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Soon-to-be General Col. Moore will wear star at Nellis AFB


Col. Charles Moore is in the cockpit of his F-16 Fighting Falcon in its hanger at Shaw
Air Force Base, Sumter, South Carolina. By late March, Col. Moore, who is from
Cocke County, will wear the brigadier general's star. The inset photo is by US Air
Force Senior Airman Kenny Holston.
See photos in Photo Gallery
Published: 9:34 PM, 02/24/2012 Last updated: 11:19 AM, 02/28/2012

Author: David Popiel
Source: The Newport Plain Talk

Spring will bring a brigadier general to the ranks of those making outstanding achievements as Cocke County natives in their careers-civilian or military.

The US Senate has recently approved Col. Charlie Moore, commander of the 20th Fighter wing at Shaw Air Force Base, to become Tennessee's newest brigadier general. He is expected to wear the general's star sometime in late March.

Col. Moore assumed command of the 20th Fighter Wing-the largest operational F-16 Fighting Falcon wing in the world-on June 2010. And, at age 46 he continues to fly at least twice a week to maintain his edge as a member of the 77th Fighter Squadron.

As a one-star general, probably the first ever from Cocke County to wear this US Air Force rank, he takes on more responsibility. Moore is preparing for his eminent transfer to Nellis AFB near Las Vegas about March 22.

His wife, Niki, and son, Christopher Walker Moore, age 17 months, will accompany him and said they are sad to leave Shaw, at Sumter, South Carolina. Col. Moore said they have "bitter sweet emotions" about the move because they will leave many friends, their extended airmen family, but return to a familiar air base.

During his 21-month command, Moore said he has been proud to work alongside about 8,500 people at the base of which about 3,800 are active Air Force and some 1,200 Army soldiers. The Third Army/USARCENT-made famous by Gen. George Patton during World War II-is located at Shaw.

Specifically, the 20th Fighter wing has 3,798 military, 443 federal civilians, 879 military in tenant units, 151 other Shaw federal civilians, 251 other civilians, an estimated 6,000 family members that includes spouses and children.

Col. Moore said he is also happy to see some of the 31,000 retirees still visiting and using base facilities after being stationed there at one time and still living in the community. Shaw AFB began operating during World War II and is named in honor of Lot. Ervin Shaw, a WW I RAF reconnaissance pilot killed in that war. The base recently celebrated its 70th anniversary.

Air Force structure has the 20th Fighter Wing directly under the oversight of the 9th Air Force with a formidable and modern headquarters complex. Col. Moore answers directly to Major General Lawrence L. Wells, who is the commander at 9th Air Force, co-located at Shaw. The 9th AF command oversees all the air combat command bases in the US.

Yet, while Col. Moore looks west to his move to Nellis, he still has much to do at Shaw. He recounted in summary the many construction projects completed and others, such as building 630 housing units as part of the AF's privatization of housing program.

Surrounding by modern amenities of America and military facilities second to none in the world, Col. Moore has remained fixed on his command's combat military mission. Last year, the three striking squadrons of the 20th Fighter Wing deployed tons of munitions on Libyan despot Muammar Gaddafi's army as it attacked and killed civilians and opposing rebel army forces.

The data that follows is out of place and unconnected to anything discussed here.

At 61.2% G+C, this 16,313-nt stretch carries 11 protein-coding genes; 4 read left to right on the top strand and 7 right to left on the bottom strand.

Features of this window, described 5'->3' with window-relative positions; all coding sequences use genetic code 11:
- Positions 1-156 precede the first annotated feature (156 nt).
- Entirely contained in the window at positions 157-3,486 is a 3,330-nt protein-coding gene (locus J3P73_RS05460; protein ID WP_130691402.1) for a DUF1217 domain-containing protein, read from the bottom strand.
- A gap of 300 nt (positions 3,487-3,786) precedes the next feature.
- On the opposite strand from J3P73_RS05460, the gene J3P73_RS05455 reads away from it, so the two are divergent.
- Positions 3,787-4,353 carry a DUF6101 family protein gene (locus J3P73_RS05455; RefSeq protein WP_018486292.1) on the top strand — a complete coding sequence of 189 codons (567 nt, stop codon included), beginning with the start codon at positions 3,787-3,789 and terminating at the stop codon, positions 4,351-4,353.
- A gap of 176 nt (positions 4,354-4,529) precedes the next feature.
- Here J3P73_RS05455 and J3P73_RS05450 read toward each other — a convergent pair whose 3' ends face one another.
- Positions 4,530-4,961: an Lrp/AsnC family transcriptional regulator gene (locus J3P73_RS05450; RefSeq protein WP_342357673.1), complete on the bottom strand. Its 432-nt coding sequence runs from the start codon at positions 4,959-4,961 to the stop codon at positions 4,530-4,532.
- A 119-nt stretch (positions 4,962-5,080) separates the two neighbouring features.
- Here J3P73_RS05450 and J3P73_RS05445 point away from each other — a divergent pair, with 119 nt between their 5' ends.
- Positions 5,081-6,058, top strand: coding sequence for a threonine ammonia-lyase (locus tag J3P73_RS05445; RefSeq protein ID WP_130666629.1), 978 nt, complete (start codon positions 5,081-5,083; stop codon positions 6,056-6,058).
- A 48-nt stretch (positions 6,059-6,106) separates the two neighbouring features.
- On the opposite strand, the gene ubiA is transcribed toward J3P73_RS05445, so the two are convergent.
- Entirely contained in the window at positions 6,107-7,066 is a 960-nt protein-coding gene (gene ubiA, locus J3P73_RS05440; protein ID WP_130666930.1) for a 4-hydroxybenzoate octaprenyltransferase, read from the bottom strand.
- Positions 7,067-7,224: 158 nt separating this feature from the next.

On February 6, Tuesday, while touring some of Shaw's 12,000 acre base, Col. Moore drove by the twin airstrips' F-16 hangers and pointed to a small population of warplanes. Two of the squadrons are currently deployed overseas at "hot spots" in the world. The 20th Fighter Wing has been flying worldwide the past 12 months deploying about 85 F-16s.

The day was an important one because his father, retired Col. Charles Lewis Moore, was also on the base for a visit with his son before he leaves to Nellis where the younger Moore trained at the famous AF Warfare Center, a school reserved for pilots deemed the best of the best.

The father said he got his training in combat beginning in 1967 in Vietnam with the Army Air Cavalry as a helicopter pilot who flew more than 2,000 combat hours. By comparison, the soon-to-be brig. gen. has more than 600 combat flying hours.

Col. Moore is a lean 6'2" commander who is obviously respected, appreciated, and "loved," as one airman said, by fellow airmen. When he drives or walks the base, he is constantly saluted and he returns salutes and also an East Tenn. style handwave or gives words of praise and recognition.

What motivates him is when he sees "every day the sacrifices these men and women make" to accomplish the AF mission. Col. Moore said he is humbled by the airmen who surround and support him. The commander's attitude is also reflected in comments he made on learning of his pending promotion. "I was shocked," he said.

Upper command AF leadership faces many challenges largely because of the reduced budget of the Department of Defense and the continued military threat to America and its allies, explained Col. Moore. "It keeps us constantly looking for ways to save money and to be more efficient."

"We ask the men and women to do more and they sacrifice and do it," he said. Col. Moore is confident he will find the same high quality and dedication of airmen at Nellis, which is like a homecoming because of his past years' training there.

When the senior Moore was asked how he will feel when his son outranks him, he replied with a smile, "I will be proud to salute him."

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